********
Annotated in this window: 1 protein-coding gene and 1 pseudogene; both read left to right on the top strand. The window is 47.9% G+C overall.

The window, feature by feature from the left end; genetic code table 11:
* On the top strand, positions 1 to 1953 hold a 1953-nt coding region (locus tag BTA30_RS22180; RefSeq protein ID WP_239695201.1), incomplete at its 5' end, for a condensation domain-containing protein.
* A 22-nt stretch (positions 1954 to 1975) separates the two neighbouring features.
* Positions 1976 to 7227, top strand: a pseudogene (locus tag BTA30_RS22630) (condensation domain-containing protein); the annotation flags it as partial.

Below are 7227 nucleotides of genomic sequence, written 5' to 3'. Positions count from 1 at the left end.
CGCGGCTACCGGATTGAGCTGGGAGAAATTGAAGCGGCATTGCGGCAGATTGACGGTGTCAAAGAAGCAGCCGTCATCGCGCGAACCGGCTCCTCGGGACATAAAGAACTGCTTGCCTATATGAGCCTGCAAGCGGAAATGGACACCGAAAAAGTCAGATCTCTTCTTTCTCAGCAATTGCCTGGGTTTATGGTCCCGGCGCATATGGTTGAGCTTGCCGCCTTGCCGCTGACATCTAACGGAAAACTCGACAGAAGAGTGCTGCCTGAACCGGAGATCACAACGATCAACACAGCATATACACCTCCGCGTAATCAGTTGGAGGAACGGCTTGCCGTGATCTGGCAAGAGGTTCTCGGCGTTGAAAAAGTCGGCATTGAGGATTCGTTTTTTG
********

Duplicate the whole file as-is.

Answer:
Annotated in this window: 1 protein-coding gene and 1 pseudogene; both read left to right on the top strand. The window is 47.9% G+C overall.

The window, feature by feature from the left end; genetic code table 11:
* On the top strand, positions 1 to 1953 hold a 1953-nt coding region (locus tag BTA30_RS22180; RefSeq protein ID WP_239695201.1), incomplete at its 5' end, for a condensation domain-containing protein.
* A 22-nt stretch (positions 1954 to 1975) separates the two neighbouring features.
* Positions 1976 to 7227, top strand: a pseudogene (locus tag BTA30_RS22630) (condensation domain-containing protein); the annotation flags it as partial.

Below are 7227 nucleotides of genomic sequence, written 5' to 3'. Positions count from 1 at the left end.
CGCGGCTACCGGATTGAGCTGGGAGAAATTGAAGCGGCATTGCGGCAGATTGACGGTGTCAAAGAAGCAGCCGTCATCGCGCGAACCGGCTCCTCGGGACATAAAGAACTGCTTGCCTATATGAGCCTGCAAGCGGAAATGGACACCGAAAAAGTCAGATCTCTTCTTTCTCAGCAATTGCCTGGGTTTATGGTCCCGGCGCATATGGTTGAGCTTGCCGCCTTGCCGCTGACATCTAACGGAAAACTCGACAGAAGAGTGCTGCCTGAACCGGAGATCACAACGATCAACACAGCATATACACCTCCGCGTAATCAGTTGGAGGAACGGCTTGCCGTGATCTGGCAAGAGGTTCTCGGCGTTGAAAAAGTCGGCATTGAGGATTCGTTTTTTG